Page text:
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OUTLOOK AUTOMATION PART 2

So how do we make Outlook Visible, like Word, Excel and the rest?

Outlook is the only one not to have a visible property. So the way we make Outlook visible is with the following code:

 
LOCAL loOutlook   AS Outlook.Application
LOCAL loNameSpace AS Outlook.NameSpace 
LOCAL loExplorer  AS Outlook.Explorer 

#DEFINE olFolderDisplayNormal     0
 
loOutlook   = CREATEOBJECT('Outlook.Application')
loNameSpace = loOutlook.GetNamespace("MAPI")
loExplorer  = loOutlook.Explorers.Add(loNameSpace.Folders[1],olFolderDisplayNormal)
loExplorer.Activate 

The above code should open Outlook with the Outlook Today page.

Also to let you know at this point, you can make the individual folder pages visible, so for example if I wanted the Contacts Page to be visible, I can do this with the following code:

LOCAL loOutlook   AS Outlook.Application
LOCAL loNameSpace AS Outlook.NameSpace 
LOCAL loContacts  AS Object 

#DEFINE olFolderContacts 10
loOutlook   = CREATEOBJECT('Outlook.Application')
loNameSpace = loOutlook.GetNamespace("MAPI")
loContacts  = loNameSpace.GetDefaultFolder(olFolderContacts)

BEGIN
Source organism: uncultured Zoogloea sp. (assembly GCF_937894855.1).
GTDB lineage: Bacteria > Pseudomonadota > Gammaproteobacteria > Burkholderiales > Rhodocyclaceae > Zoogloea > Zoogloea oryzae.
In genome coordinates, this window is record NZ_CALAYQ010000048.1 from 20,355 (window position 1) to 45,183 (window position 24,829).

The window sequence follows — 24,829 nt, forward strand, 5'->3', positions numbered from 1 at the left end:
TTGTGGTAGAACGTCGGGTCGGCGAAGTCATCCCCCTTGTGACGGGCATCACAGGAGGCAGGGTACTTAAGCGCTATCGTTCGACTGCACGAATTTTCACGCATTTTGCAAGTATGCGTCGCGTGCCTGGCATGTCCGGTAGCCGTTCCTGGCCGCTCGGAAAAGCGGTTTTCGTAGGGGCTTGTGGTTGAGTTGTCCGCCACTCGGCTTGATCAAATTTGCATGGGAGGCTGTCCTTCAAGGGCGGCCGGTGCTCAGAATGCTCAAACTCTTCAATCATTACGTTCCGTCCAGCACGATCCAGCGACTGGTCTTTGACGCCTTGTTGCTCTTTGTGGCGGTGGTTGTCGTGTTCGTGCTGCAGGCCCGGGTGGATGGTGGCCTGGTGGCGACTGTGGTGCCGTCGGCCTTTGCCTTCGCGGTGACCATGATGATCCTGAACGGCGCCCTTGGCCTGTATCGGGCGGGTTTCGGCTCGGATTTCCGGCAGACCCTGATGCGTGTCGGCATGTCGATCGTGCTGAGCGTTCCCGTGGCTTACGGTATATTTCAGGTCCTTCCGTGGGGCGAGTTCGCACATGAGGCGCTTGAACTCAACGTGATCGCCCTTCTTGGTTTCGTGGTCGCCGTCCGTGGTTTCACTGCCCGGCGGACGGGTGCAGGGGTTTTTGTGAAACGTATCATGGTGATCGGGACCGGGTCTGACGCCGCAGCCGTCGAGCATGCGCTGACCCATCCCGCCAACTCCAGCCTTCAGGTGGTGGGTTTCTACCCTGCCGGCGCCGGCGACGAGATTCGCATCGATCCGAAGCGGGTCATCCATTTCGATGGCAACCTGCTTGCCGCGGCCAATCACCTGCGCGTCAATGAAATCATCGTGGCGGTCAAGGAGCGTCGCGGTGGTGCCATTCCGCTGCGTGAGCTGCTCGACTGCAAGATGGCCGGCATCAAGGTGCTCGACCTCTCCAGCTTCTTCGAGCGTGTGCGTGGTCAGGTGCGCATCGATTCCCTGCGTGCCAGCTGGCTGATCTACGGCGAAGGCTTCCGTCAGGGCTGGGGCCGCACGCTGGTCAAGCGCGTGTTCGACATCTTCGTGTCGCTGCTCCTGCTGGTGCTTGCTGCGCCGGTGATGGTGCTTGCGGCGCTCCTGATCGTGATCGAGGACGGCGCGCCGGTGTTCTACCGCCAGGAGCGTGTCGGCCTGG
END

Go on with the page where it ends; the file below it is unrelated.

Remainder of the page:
loContacts.Display

One thing to take note of is, that if Outlook is already running you will get a new window with just the contacts page, yet if Outlook is not running you will get the main Outlook window with the contacts page open, so let’s move on.

How do we get object references to the folders?


You can do this in a couple of ways.

1. You can go via the NameSpace.Folders collection like so:

loCalendar = loNameSpace.Folders[1].Folders["Calendar"]

2. The best way is to use the NameSpace.GetDefaultFolder Method like so:

#DEFINE olFolderCalendar   9
loCalendar = loNameSpace.GetDefaultFolder( olFolderCalendar )

At this point I will give you the list of Folders and there appropriate value:

ConstantValueConstantValueolFolderDeleted3olFolderContacts10olFolderOutbox4olFolderJournal11olFolderSent5olFolderNotes12olFolderInBox6olFolderTasks13olFolderCalendar9olFolderDrafts16